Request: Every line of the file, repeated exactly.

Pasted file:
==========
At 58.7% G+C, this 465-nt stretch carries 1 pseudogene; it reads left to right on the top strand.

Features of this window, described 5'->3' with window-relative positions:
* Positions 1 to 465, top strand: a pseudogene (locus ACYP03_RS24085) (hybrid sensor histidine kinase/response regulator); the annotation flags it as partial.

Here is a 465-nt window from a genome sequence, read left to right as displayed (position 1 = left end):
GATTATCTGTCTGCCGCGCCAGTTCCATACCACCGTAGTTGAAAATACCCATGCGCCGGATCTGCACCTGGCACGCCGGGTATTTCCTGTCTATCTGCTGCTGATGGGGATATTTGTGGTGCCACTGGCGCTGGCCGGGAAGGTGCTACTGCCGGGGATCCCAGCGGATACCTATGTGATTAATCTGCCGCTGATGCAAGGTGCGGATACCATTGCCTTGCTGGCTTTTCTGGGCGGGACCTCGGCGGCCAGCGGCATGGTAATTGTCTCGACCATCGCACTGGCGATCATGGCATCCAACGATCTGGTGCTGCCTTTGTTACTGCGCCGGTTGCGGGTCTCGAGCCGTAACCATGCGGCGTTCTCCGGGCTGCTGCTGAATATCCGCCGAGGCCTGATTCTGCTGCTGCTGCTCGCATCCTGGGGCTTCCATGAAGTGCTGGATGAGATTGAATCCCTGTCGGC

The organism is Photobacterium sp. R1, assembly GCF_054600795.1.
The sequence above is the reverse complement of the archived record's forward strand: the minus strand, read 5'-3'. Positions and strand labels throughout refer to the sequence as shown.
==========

At 58.7% G+C, this 465-nt stretch carries 1 pseudogene; it reads left to right on the top strand.

Features of this window, described 5'->3' with window-relative positions:
* Positions 1 to 465, top strand: a pseudogene (locus ACYP03_RS24085) (hybrid sensor histidine kinase/response regulator); the annotation flags it as partial.

Here is a 465-nt window from a genome sequence, read left to right as displayed (position 1 = left end):
GATTATCTGTCTGCCGCGCCAGTTCCATACCACCGTAGTTGAAAATACCCATGCGCCGGATCTGCACCTGGCACGCCGGGTATTTCCTGTCTATCTGCTGCTGATGGGGATATTTGTGGTGCCACTGGCGCTGGCCGGGAAGGTGCTACTGCCGGGGATCCCAGCGGATACCTATGTGATTAATCTGCCGCTGATGCAAGGTGCGGATACCATTGCCTTGCTGGCTTTTCTGGGCGGGACCTCGGCGGCCAGCGGCATGGTAATTGTCTCGACCATCGCACTGGCGATCATGGCATCCAACGATCTGGTGCTGCCTTTGTTACTGCGCCGGTTGCGGGTCTCGAGCCGTAACCATGCGGCGTTCTCCGGGCTGCTGCTGAATATCCGCCGAGGCCTGATTCTGCTGCTGCTGCTCGCATCCTGGGGCTTCCATGAAGTGCTGGATGAGATTGAATCCCTGTCGGC

The organism is Photobacterium sp. R1, assembly GCF_054600795.1.
The sequence above is the reverse complement of the archived record's forward strand: the minus strand, read 5'-3'. Positions and strand labels throughout refer to the sequence as shown.